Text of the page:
In the 60s, pickup advertising stressed low load height.
In the 2000s, they stressed the built-in extendable step in the tailgate. ‘Cause what you really want to do while carrying 90 lbs of something is climb a rickety staircase when you can’t see your feet.
Given how early sixties Falcons are a preferred vehicle choice of trendy, minimalist hipsters, it makes perfect sense that Falcon Rancheros would also be valued as hipster-mobiles.
As an aside, I rather like that ’57 Dodge Sweptline, mainly due to the very nice rear platform in front of the rear bumper to access the contents of the pickup bed. OTOH, I guess it wouldn’t be so great to get to the cargo from the rear while standing on the ground..
Minimalist is the right word, for sure. I wonder what it was that first triggered the youthful hipsters to gravitate towards early sixties Falcons? I’m neither youthful nor trendy and so I have no idea.
The chartreuse-painted hubcaps and purple wheels on the ’61 Ranchero pictured make me think the owner was using LSD and then decided to do his “thing” with the wheels and ‘caps. I still like it even though I don’t understand what kind of ‘look’ the Ranchero’s owner was going for.
I don’t like those bucket seats. I noted in the article Paul felt the buckets were “much more comfortable”. I wouldn’t ever swap out the bench seats in my ’64 for buckets. My bench seat is quite comfy. That’s one of the many things I like about the car. I’ve ridden in a ’65 Mustang with bucket seats. I’ll take my benches, thank you.
The first standard truck with a full width flush fender pickup box was the 1957 Ford Styleside, not the Chevy Fleetside.
You beat me to it.
Oops; it was getting late last night and I was rushing…. I’ll have to fix that.
Like (a lot), but prefer that blue ’79.
As long as you can haul a motorcycle in the back of one, it’s perfect for me. I have never needed bigger.
It has a cousin even hipper, if you’ll drive upside down and steering from the right.
The 1960 Aus version of this is a more stylish looker, and an unusual example of expedience improving the breed. The two door wasn’t sold here, and doors are a very pricey panel. So the shorter doors had to come from a sedan. This moved the bed forward some, and helped the rear-dragging issues that this long-arsed US design would’ve had on the plentiful dirt roads hereabouts. The door also meant a steeper dipping style curve in it’s upper half, which continues as a stylish swage to the rear lights: the US line here is all but horizontal to the end, for a frumpier effect. Finally, the shorter door allowed for the insertion of a much wider B-pillar panel, leaning forward eagerly at it’s rear edge in profile, and stamped with speedy effects on it. The overall effect is to make the cabin look somehow lower than it’s Dearborn counterpart. The shorter rear was then used, for expedience, on the wagons, which look better for it too.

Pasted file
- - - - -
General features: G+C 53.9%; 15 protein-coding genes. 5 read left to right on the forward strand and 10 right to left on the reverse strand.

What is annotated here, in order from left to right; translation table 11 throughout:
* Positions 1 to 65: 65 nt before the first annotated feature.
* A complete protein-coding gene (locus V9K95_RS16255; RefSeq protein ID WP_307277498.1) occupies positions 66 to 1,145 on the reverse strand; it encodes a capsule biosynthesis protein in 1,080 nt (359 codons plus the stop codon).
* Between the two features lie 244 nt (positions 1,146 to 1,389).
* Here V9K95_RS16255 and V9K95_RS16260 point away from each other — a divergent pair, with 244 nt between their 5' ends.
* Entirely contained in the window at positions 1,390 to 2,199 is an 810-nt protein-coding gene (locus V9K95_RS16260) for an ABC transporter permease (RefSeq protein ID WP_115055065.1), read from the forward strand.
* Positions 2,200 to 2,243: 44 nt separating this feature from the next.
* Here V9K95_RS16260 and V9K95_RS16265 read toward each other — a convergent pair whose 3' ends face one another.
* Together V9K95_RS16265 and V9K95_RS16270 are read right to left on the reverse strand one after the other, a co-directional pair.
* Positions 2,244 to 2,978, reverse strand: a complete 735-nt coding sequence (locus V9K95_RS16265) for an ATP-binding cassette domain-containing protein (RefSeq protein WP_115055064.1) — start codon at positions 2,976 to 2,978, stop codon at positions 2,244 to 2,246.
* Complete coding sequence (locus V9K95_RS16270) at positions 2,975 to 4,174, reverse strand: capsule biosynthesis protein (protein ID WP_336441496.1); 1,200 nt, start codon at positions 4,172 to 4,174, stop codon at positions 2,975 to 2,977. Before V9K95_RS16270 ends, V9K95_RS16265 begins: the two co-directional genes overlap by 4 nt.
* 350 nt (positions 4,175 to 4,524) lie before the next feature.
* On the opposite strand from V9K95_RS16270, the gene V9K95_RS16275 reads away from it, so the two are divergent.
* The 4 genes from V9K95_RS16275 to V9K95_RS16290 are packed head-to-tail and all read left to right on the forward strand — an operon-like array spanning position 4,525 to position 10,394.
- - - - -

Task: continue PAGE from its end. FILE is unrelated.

What I don’t know is if this resulted in a shorter cabin than the Dearborn one, though from the interior photos here, I suspect so. Interesting, as Australians were once (supposedly) known for long legs, probably only in comparison to English kids stunted by weather and poverty when Australia was booming 100 years ago. As the old colonialists disdainful ditty had it:
Aussie born, and Aussie bred.
Long in the legs
But thick in the head.
(Could some local kindly insert a photo, profile perhaps, of an XK ute here? I can’t. Bryce? Don?).
I’m Scottish, so my legs are probably shorter than yours.
I agree, I prefer the Aussie ute.
More like it.
Lovely, thankyou tonito. (Oddly, my closest friends here are all Scots, and wonderful mad bastards they are. Cheers!)
I don’t think there would be much difference in seating room, the Ranchero has the spare wheel located behind the seat. So there would be some storage space behind the seat as well, more like the AU-onwards utes.